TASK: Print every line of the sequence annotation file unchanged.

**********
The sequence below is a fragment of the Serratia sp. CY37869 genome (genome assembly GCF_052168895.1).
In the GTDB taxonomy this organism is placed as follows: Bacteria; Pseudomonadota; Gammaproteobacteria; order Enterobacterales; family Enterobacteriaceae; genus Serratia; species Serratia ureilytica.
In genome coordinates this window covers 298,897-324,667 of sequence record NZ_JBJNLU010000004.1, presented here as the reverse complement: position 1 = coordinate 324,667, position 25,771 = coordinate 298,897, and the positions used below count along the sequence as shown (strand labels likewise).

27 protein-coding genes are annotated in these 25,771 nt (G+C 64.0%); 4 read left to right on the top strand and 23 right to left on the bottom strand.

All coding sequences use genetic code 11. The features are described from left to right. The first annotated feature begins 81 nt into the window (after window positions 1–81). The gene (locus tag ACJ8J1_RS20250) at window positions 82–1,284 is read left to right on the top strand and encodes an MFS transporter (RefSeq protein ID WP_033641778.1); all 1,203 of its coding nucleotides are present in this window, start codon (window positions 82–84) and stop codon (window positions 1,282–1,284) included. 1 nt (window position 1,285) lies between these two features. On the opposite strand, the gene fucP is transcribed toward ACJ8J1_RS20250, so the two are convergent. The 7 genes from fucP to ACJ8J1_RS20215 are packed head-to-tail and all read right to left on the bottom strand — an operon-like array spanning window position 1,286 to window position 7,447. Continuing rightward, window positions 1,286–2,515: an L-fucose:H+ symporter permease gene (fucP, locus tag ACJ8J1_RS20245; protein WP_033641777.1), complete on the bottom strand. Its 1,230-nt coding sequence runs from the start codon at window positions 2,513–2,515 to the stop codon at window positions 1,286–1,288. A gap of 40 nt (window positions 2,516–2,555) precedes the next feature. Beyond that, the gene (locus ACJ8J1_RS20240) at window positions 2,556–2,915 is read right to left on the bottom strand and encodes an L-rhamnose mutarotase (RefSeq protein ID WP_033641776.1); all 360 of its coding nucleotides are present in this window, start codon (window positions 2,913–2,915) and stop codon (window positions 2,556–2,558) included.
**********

The sequence below is a fragment of the Serratia sp. CY37869 genome (genome assembly GCF_052168895.1).
In the GTDB taxonomy this organism is placed as follows: Bacteria; Pseudomonadota; Gammaproteobacteria; order Enterobacterales; family Enterobacteriaceae; genus Serratia; species Serratia ureilytica.
In genome coordinates this window covers 298,897-324,667 of sequence record NZ_JBJNLU010000004.1, presented here as the reverse complement: position 1 = coordinate 324,667, position 25,771 = coordinate 298,897, and the positions used below count along the sequence as shown (strand labels likewise).

27 protein-coding genes are annotated in these 25,771 nt (G+C 64.0%); 4 read left to right on the top strand and 23 right to left on the bottom strand.

All coding sequences use genetic code 11. The features are described from left to right. The first annotated feature begins 81 nt into the window (after window positions 1–81). The gene (locus tag ACJ8J1_RS20250) at window positions 82–1,284 is read left to right on the top strand and encodes an MFS transporter (RefSeq protein ID WP_033641778.1); all 1,203 of its coding nucleotides are present in this window, start codon (window positions 82–84) and stop codon (window positions 1,282–1,284) included. 1 nt (window position 1,285) lies between these two features. On the opposite strand, the gene fucP is transcribed toward ACJ8J1_RS20250, so the two are convergent. The 7 genes from fucP to ACJ8J1_RS20215 are packed head-to-tail and all read right to left on the bottom strand — an operon-like array spanning window position 1,286 to window position 7,447. Continuing rightward, window positions 1,286–2,515: an L-fucose:H+ symporter permease gene (fucP, locus tag ACJ8J1_RS20245; protein WP_033641777.1), complete on the bottom strand. Its 1,230-nt coding sequence runs from the start codon at window positions 2,513–2,515 to the stop codon at window positions 1,286–1,288. A gap of 40 nt (window positions 2,516–2,555) precedes the next feature. Beyond that, the gene (locus ACJ8J1_RS20240) at window positions 2,556–2,915 is read right to left on the bottom strand and encodes an L-rhamnose mutarotase (RefSeq protein ID WP_033641776.1); all 360 of its coding nucleotides are present in this window, start codon (window positions 2,913–2,915) and stop codon (window positions 2,556–2,558) included.